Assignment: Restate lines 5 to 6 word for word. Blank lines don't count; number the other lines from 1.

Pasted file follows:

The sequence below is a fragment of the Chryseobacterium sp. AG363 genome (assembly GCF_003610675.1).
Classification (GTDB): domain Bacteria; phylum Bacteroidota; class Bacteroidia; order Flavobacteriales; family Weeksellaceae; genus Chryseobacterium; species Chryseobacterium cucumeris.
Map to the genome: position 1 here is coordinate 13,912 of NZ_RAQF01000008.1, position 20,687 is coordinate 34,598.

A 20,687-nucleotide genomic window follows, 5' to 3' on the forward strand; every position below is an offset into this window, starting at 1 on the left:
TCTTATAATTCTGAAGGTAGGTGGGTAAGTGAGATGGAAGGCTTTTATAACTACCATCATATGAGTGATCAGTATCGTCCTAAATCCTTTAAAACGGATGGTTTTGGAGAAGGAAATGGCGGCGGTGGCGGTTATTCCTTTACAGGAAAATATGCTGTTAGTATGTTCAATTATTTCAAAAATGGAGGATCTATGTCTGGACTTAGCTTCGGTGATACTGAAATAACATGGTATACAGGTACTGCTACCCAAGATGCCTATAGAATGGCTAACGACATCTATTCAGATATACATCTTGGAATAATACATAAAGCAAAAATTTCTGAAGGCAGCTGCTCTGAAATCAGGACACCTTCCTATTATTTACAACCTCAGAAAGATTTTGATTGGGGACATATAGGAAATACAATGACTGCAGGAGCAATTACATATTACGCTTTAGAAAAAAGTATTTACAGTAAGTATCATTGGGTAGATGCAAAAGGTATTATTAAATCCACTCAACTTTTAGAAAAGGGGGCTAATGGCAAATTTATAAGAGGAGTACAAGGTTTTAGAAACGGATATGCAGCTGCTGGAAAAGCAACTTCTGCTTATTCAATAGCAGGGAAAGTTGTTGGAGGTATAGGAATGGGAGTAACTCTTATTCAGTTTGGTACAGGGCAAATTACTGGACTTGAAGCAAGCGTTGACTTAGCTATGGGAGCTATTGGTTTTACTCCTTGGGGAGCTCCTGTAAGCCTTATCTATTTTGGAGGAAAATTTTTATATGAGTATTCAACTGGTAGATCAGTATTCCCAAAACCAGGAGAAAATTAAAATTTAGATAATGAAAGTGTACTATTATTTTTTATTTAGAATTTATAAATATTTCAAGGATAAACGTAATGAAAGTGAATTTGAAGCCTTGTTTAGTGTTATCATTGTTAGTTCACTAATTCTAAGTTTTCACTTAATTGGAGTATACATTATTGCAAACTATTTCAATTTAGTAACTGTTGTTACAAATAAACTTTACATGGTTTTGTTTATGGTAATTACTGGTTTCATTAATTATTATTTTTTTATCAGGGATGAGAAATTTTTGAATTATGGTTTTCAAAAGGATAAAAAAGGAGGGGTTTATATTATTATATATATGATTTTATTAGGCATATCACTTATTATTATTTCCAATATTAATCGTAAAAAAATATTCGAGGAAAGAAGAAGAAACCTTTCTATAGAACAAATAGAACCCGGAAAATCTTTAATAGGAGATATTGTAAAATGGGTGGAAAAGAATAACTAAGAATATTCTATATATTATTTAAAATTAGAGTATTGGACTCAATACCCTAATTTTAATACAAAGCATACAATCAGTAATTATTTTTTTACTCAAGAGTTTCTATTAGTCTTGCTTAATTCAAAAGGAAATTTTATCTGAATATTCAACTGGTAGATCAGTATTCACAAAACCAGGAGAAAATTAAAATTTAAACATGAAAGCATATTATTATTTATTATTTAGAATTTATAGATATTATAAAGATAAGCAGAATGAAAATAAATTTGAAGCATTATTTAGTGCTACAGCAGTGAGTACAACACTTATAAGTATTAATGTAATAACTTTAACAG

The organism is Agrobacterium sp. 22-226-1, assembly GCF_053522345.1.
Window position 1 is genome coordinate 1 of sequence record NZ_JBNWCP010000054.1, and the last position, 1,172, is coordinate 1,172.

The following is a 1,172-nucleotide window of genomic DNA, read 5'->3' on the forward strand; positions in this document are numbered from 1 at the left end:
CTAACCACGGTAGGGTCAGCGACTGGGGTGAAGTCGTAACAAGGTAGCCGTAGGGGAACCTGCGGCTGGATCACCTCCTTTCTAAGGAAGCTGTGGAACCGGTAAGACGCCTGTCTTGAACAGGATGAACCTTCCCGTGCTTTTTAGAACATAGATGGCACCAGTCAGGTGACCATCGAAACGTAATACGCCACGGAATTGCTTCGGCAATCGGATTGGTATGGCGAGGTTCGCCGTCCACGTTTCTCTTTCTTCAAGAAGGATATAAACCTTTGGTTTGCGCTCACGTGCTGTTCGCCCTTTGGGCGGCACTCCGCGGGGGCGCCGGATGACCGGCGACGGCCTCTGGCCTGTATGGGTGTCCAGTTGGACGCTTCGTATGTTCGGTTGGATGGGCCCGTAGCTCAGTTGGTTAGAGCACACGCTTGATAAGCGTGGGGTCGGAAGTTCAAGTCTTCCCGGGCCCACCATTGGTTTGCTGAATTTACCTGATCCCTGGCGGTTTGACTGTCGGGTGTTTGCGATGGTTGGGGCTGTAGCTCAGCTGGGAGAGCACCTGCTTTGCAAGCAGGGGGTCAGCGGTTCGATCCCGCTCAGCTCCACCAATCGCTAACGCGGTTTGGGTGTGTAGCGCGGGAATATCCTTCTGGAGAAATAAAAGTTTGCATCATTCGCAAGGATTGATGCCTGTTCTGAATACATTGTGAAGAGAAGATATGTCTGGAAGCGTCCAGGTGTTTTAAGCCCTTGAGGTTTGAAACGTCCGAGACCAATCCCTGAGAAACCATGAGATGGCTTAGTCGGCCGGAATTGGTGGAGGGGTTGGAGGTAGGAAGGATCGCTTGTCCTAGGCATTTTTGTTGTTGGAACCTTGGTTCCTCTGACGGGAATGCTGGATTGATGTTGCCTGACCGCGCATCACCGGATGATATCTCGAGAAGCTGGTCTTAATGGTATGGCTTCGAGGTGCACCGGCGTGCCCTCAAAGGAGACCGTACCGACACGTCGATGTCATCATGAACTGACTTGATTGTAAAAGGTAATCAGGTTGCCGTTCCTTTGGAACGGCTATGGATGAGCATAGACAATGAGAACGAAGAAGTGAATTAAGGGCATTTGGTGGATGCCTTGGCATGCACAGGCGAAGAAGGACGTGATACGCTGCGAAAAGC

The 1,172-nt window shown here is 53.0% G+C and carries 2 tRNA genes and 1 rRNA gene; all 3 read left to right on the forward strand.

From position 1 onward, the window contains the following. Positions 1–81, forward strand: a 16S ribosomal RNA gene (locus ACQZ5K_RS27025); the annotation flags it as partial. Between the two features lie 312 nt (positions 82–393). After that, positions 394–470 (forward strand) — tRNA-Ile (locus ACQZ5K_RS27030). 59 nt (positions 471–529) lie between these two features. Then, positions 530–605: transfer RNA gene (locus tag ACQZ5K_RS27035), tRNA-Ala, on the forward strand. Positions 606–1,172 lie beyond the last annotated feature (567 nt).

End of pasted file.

TCTTATAATTCTGAAGGTAGGTGGGTAAGTGAGATGGAAGGCTTTTATAACTACCATCATATGAGTGATCAGTATCGTCCTAAATCCTTTAAAACGGATGGTTTTGGAGAAGGAAATGGCGGCGGTGGCGGTTATTCCTTTACAGGAAAATATGCTGTTAGTATGTTCAATTATTTCAAAAATGGAGGATCTATGTCTGGACTTAGCTTCGGTGATACTGAAATAACATGGTATACAGGTACTGCTACCCAAGATGCCTATAGAATGGCTAACGACATCTATTCAGATATACATCTTGGAATAATACATAAAGCAAAAATTTCTGAAGGCAGCTGCTCTGAAATCAGGACACCTTCCTATTATTTACAACCTCAGAAAGATTTTGATTGGGGACATATAGGAAATACAATGACTGCAGGAGCAATTACATATTACGCTTTAGAAAAAAGTATTTACAGTAAGTATCATTGGGTAGATGCAAAAGGTATTATTAAATCCACTCAACTTTTAGAAAAGGGGGCTAATGGCAAATTTATAAGAGGAGTACAAGGTTTTAGAAACGGATATGCAGCTGCTGGAAAAGCAACTTCTGCTTATTCAATAGCAGGGAAAGTTGTTGGAGGTATAGGAATGGGAGTAACTCTTATTCAGTTTGGTACAGGGCAAATTACTGGACTTGAAGCAAGCGTTGACTTAGCTATGGGAGCTATTGGTTTTACTCCTTGGGGAGCTCCTGTAAGCCTTATCTATTTTGGAGGAAAATTTTTATATGAGTATTCAACTGGTAGATCAGTATTCCCAAAACCAGGAGAAAATTAAAATTTAGATAATGAAAGTGTACTATTATTTTTTATTTAGAATTTATAAATATTTCAAGGATAAACGTAATGAAAGTGAATTTGAAGCCTTGTTTAGTGTTATCATTGTTAGTTCACTAATTCTAAGTTTTCACTTAATTGGAGTATACATTATTGCAAACTATTTCAATTTAGTAACTGTTGTTACAAATAAACTTTACATGGTTTTGTTTATGGTAATTACTGGTTTCATTAATTATTATTTTTTTATCAGGGATGAGAAATTTTTGAATTATGGTTTTCAAAAGGATAAAAAAGGAGGGGTTTATATTATTATATATATGATTTTATTAGGCATATCACTTATTATTATTTCCAATATTAATCGTAAAAAAATATTCGAGGAAAGAAGAAGAAACCTTTCTATAGAACAAATAGAACCCGGAAAATCTTTAATAGGAGATATTGTAAAATGGGTGGAAAAGAATAACTAAGAATATTCTATATATTATTTAAAATTAGAGTATTGGACTCAATACCCTAATTTTAATACAAAGCATACAATCAGTAATTATTTTTTTACTCAAGAGTTTCTATTAGTCTTGCTTAATTCAAAAGGAAATTTTATCTGAATATTCAACTGGTAGATCAGTATTCACAAAACCAGGAGAAAATTAAAATTTAAACATGAAAGCATATTATTATTTATTATTTAGAATTTATAGATATTATAAAGATAAGCAGAATGAAAATAAATTTGAAGCATTATTTAGTGCTACAGCAGTGAGTACAACACTTATAAGTATTAATGTAATAACTTTAACAG

The organism is Agrobacterium sp. 22-226-1, assembly GCF_053522345.1.